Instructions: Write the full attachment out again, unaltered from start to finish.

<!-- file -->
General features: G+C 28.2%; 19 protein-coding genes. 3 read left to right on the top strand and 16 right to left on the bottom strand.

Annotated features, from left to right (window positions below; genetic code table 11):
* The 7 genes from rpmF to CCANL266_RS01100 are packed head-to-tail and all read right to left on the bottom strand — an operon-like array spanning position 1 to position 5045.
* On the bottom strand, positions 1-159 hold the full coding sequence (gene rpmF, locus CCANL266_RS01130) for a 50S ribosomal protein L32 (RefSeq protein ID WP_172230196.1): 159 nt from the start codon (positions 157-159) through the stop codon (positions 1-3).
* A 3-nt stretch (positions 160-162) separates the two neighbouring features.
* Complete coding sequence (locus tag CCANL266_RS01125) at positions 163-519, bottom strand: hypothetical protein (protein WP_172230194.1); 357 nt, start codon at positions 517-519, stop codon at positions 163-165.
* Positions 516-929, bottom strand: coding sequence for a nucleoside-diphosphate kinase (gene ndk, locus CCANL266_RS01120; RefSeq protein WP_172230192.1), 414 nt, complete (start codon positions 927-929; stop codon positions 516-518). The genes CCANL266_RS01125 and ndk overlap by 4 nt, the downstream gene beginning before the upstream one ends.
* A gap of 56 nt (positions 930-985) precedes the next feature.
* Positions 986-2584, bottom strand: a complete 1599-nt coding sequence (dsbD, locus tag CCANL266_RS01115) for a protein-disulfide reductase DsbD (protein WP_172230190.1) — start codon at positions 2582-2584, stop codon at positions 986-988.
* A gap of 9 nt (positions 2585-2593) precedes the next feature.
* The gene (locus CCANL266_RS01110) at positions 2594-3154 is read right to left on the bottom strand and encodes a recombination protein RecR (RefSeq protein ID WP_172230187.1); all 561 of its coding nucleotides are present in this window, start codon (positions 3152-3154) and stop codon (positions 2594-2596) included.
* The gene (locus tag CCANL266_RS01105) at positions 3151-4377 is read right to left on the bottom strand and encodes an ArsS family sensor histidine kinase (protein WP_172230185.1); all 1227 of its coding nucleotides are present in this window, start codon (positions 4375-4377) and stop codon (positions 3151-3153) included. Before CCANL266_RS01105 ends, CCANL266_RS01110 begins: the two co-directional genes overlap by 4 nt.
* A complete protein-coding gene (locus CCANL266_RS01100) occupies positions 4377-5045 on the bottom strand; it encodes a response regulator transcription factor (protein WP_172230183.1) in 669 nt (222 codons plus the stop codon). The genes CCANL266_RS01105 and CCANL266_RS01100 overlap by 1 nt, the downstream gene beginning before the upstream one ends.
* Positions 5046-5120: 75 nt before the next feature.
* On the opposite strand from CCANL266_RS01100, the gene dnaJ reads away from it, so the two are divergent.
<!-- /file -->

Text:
General features: G+C 28.2%; 19 protein-coding genes. 3 read left to right on the top strand and 16 right to left on the bottom strand.

Annotated features, from left to right (window positions below; genetic code table 11):
* The 7 genes from rpmF to CCANL266_RS01100 are packed head-to-tail and all read right to left on the bottom strand — an operon-like array spanning position 1 to position 5045.
* On the bottom strand, positions 1-159 hold the full coding sequence (gene rpmF, locus CCANL266_RS01130) for a 50S ribosomal protein L32 (RefSeq protein ID WP_172230196.1): 159 nt from the start codon (positions 157-159) through the stop codon (positions 1-3).
* A 3-nt stretch (positions 160-162) separates the two neighbouring features.
* Complete coding sequence (locus tag CCANL266_RS01125) at positions 163-519, bottom strand: hypothetical protein (protein WP_172230194.1); 357 nt, start codon at positions 517-519, stop codon at positions 163-165.
* Positions 516-929, bottom strand: coding sequence for a nucleoside-diphosphate kinase (gene ndk, locus CCANL266_RS01120; RefSeq protein WP_172230192.1), 414 nt, complete (start codon positions 927-929; stop codon positions 516-518). The genes CCANL266_RS01125 and ndk overlap by 4 nt, the downstream gene beginning before the upstream one ends.
* A gap of 56 nt (positions 930-985) precedes the next feature.
* Positions 986-2584, bottom strand: a complete 1599-nt coding sequence (dsbD, locus tag CCANL266_RS01115) for a protein-disulfide reductase DsbD (protein WP_172230190.1) — start codon at positions 2582-2584, stop codon at positions 986-988.
* A gap of 9 nt (positions 2585-2593) precedes the next feature.
* The gene (locus CCANL266_RS01110) at positions 2594-3154 is read right to left on the bottom strand and encodes a recombination protein RecR (RefSeq protein ID WP_172230187.1); all 561 of its coding nucleotides are present in this window, start codon (positions 3152-3154) and stop codon (positions 2594-2596) included.
* The gene (locus tag CCANL266_RS01105) at positions 3151-4377 is read right to left on the bottom strand and encodes an ArsS family sensor histidine kinase (protein WP_172230185.1); all 1227 of its coding nucleotides are present in this window, start codon (positions 4375-4377) and stop codon (positions 3151-3153) included. Before CCANL266_RS01105 ends, CCANL266_RS01110 begins: the two co-directional genes overlap by 4 nt.
* A complete protein-coding gene (locus CCANL266_RS01100) occupies positions 4377-5045 on the bottom strand; it encodes a response regulator transcription factor (protein WP_172230183.1) in 669 nt (222 codons plus the stop codon). The genes CCANL266_RS01105 and CCANL266_RS01100 overlap by 1 nt, the downstream gene beginning before the upstream one ends.
* Positions 5046-5120: 75 nt before the next feature.
* On the opposite strand from CCANL266_RS01100, the gene dnaJ reads away from it, so the two are divergent.